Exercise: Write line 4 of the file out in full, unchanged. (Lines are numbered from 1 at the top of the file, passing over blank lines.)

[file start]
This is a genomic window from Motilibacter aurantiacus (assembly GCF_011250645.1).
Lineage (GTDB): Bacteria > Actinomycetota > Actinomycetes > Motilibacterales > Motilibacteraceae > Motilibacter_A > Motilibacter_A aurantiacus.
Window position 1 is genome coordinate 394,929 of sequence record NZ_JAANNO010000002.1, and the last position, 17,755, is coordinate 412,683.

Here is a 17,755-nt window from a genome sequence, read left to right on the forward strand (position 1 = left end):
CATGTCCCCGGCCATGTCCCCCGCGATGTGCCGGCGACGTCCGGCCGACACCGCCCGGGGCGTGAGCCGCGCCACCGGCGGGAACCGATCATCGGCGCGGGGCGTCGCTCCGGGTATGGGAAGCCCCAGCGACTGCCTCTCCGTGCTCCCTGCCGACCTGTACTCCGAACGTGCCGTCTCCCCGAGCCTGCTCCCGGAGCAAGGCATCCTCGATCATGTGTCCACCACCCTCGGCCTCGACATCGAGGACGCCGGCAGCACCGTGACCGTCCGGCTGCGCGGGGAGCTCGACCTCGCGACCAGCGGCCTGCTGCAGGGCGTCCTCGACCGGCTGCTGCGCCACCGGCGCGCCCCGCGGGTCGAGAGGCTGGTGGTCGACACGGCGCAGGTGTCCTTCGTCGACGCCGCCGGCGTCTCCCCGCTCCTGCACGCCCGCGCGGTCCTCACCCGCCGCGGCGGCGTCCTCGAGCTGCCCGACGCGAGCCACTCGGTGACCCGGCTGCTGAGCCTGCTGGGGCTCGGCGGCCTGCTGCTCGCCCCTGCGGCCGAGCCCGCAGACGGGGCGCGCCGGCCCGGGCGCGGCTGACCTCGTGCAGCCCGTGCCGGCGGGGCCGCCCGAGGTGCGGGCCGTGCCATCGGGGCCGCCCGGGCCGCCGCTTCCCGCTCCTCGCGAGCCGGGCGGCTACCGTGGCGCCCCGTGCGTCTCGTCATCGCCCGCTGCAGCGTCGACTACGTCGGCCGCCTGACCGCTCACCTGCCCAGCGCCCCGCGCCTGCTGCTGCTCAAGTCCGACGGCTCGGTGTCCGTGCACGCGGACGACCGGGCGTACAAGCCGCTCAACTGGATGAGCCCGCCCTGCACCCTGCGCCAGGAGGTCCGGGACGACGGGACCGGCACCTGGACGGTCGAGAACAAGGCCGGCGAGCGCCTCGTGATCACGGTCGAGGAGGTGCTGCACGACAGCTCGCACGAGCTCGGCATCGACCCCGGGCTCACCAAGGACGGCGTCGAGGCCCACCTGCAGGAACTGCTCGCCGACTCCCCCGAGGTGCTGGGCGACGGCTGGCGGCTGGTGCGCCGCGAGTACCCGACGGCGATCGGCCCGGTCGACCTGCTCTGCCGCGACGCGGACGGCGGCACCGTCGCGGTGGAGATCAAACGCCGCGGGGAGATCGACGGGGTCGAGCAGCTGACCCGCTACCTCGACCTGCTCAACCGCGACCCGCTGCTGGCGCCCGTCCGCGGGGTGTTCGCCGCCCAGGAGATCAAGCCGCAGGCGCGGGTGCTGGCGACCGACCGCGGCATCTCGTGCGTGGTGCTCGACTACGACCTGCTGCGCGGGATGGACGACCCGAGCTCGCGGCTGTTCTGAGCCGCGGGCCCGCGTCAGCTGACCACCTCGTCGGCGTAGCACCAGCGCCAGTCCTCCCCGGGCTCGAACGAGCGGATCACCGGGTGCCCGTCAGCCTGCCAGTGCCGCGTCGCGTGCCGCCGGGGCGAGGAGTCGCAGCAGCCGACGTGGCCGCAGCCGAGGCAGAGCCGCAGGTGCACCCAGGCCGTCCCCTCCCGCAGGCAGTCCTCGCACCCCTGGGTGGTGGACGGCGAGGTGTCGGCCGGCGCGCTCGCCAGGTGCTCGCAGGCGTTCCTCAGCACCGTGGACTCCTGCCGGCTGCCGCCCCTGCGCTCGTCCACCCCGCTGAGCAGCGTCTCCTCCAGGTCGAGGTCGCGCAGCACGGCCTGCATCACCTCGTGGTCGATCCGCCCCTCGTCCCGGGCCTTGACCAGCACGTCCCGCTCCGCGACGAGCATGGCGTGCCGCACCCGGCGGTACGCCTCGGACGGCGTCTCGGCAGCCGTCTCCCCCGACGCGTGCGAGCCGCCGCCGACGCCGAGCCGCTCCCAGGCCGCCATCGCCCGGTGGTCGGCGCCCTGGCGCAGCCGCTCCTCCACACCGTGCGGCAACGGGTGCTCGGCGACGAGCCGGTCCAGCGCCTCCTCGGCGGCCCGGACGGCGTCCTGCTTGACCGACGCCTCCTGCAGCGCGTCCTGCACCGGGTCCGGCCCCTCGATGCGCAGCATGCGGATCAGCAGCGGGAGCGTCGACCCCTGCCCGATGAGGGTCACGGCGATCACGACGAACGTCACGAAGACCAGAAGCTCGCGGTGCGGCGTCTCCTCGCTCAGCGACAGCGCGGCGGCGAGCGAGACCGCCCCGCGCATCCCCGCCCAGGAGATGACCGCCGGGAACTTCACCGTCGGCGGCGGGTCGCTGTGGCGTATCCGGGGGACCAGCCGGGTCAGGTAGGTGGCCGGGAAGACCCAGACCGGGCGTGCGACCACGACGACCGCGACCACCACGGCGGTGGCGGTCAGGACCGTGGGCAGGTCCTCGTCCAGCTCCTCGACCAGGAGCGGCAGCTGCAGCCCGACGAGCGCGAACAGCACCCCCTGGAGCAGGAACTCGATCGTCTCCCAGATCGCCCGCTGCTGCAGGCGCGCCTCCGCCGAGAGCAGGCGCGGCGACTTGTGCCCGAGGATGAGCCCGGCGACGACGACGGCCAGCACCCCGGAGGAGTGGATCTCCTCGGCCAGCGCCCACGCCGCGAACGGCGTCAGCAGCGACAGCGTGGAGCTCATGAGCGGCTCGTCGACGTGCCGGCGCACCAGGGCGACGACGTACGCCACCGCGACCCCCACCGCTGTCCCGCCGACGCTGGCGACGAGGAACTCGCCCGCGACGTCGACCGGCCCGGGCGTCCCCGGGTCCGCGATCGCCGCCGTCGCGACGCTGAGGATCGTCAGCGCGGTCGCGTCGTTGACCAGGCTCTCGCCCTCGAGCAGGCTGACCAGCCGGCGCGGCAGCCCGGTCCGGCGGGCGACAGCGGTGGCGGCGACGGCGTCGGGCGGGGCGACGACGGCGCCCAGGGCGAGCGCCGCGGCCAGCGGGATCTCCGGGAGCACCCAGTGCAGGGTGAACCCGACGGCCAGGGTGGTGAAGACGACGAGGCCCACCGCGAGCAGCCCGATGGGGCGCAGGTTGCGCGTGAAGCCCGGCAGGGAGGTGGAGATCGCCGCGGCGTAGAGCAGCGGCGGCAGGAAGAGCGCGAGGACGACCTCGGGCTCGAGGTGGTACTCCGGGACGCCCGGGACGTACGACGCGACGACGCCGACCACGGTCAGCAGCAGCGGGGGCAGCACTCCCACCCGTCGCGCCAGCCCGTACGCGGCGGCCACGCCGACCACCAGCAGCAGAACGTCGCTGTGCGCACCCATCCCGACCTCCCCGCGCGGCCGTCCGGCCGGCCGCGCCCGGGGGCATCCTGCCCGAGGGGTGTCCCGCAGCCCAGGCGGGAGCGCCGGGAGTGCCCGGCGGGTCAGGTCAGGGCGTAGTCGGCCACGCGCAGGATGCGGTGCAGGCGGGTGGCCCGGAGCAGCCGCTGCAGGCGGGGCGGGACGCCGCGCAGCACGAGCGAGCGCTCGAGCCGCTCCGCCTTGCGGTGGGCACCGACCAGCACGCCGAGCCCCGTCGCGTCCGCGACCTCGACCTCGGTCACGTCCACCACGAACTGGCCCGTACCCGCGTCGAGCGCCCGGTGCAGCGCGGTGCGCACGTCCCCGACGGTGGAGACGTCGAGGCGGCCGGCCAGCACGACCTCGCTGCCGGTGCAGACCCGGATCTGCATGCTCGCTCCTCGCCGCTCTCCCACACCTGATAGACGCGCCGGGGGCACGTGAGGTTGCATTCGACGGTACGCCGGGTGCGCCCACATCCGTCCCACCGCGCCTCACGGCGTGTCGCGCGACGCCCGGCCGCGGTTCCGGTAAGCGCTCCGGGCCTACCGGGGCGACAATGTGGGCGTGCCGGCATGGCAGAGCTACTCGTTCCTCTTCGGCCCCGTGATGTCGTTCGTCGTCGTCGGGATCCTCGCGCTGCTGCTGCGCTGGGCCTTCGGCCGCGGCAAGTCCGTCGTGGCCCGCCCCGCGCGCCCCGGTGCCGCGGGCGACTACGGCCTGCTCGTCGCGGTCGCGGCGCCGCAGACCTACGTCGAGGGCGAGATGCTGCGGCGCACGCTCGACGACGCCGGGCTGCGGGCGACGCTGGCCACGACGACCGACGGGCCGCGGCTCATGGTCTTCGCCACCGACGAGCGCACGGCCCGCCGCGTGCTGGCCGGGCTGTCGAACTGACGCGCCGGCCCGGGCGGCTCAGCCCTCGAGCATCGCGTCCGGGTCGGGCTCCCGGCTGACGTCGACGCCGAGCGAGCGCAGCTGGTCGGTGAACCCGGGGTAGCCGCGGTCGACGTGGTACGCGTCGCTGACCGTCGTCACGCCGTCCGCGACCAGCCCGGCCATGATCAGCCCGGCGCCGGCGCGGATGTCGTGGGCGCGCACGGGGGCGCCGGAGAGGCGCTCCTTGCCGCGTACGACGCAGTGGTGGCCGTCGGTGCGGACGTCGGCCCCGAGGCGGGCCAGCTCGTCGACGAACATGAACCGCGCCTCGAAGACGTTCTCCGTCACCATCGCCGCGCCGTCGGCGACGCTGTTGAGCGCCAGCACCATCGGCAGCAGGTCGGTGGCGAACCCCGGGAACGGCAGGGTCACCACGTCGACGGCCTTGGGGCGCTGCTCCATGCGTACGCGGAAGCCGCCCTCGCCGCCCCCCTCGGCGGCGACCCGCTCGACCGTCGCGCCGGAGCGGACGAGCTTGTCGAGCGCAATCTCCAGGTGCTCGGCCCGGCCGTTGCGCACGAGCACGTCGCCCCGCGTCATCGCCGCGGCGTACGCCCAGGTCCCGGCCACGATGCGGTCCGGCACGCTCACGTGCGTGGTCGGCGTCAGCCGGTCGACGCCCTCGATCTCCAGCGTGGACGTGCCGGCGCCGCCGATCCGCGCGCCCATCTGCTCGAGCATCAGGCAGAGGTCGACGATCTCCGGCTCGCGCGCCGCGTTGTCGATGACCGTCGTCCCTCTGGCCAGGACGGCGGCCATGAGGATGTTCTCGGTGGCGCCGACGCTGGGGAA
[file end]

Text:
Here is a 17,755-nt window from a genome sequence, read left to right on the forward strand (position 1 = left end):